Our friendship had always been this way. He would say the craziest things, then he’d wander off on tangents. I was a good influence on him; I think. I would keep reeling in him, asking him to make it real for me, dumb it down to where I could absorb one-tenth of his brilliance.

“The probability of any event happening is determined by the AQPI or aggregate quantum probability index. The probability of a coin flip is determined by this localized aggregate…,”

He saw the glazed look in my eyes and corrected his course.

“The probability. I tweaked the probability that people would not notice you while riding a ridiculously loud bicycle.”

That I understood. Or I thought I did. And in the end, aren’t those the same thing?

“Wow!”

Beck had shown me a lot of amazing things since we became friends eleven years before, but this was one of the most impressive things – blending technology with advanced science. 

“The probability of being seen on this,” he said, pointing at the truly ugly bike I still straddled, “is rather high. Because of how it is put together, the paint, the loud accessories.” Here, he tapped the oversized smiley face on the front basket.

“A few people looked at me during my second trip but said nothing.”

“Those are distinct events. There’s a probability of being noticed and a second, separate probability of the observer responding to what they saw.”

“That makes sense.”

“There are no certainties. Everything is, at some point, rooted in a wave equation…”

“Careful,” I say.

“Yes, you’re right. Keep it simple. Simple is better. You’re a beneficial influence on me, Scott.”

“Thanks, Beck.”

“And I want you to have a version of this bike.”

“I don’t know, Beck, it’s ugly, sluggish, obscenely heavy, and no fun to ride. With or without your nifty after-market customizations.”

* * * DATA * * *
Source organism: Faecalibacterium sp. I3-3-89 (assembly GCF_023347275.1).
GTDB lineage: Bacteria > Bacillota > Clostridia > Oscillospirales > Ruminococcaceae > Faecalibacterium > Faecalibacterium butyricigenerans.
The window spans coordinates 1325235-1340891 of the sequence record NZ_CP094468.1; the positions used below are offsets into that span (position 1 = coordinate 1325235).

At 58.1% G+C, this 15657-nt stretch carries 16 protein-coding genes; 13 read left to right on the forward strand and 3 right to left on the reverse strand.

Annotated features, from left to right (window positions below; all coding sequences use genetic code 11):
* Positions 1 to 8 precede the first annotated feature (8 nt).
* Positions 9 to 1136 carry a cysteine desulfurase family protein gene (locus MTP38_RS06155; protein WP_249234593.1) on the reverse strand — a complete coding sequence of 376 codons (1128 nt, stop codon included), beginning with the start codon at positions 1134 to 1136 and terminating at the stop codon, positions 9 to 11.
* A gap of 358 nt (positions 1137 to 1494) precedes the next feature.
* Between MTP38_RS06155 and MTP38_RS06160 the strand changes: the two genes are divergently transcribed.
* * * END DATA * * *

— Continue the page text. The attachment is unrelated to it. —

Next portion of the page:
“This is the prototype. This one had to be overstated to test my hypothesis more effectively regarding probability.”

“So, you put the same magic circuits in a plain bike? I’d love that. Where is it?”

“It’s in the back,” he said, tapping the rear of his F-150.

The sleek, black bicycle, a twenty-one speed, was strapped down in the truck’s bed. 

“How did I not notice that?” I said, shocked.

“Because I switched it on.”

He reaches into the bed of the truck and flips a red slider switch just below the black rotary knob.

For a second, the bike shimmered, then it was more there, somehow, less vague.

I know that makes no sense, but that’s what I saw.

We loaded the prototype back into the truck and unloaded the newer version, which was now mine.

“What’s with this little gray stop? Is there something special about this red range?” I said, tracing my index finger across the left side of the gauge.

He looked at me a long time before answering. After a while, I thought he was going to take the bike back. That the whole thing had been a prank.

“Scott, you must promise me you won’t try to change the bike. Okay? Please prom…”

“Sure, sure whatever, Beck. Below forty is verboten. I get it.”

He went into some long-winded explanation about that being the region of quark quantum mechanics, unpredictable side effects, dangerous outcomes, probability indices below forty percent were where blah, blah, blah something terrible happens. Honestly, I almost fell asleep, listening to him blather on.

Photo by FLY:D on Unsplash

80% AQPI 

I rode my new bike to my apartment. 

People rarely noticed me, or it when I was riding it and when it was switched on.

I started playing with the rotary dial. I wondered what would happen if I lowered the AQPI to less than 90%.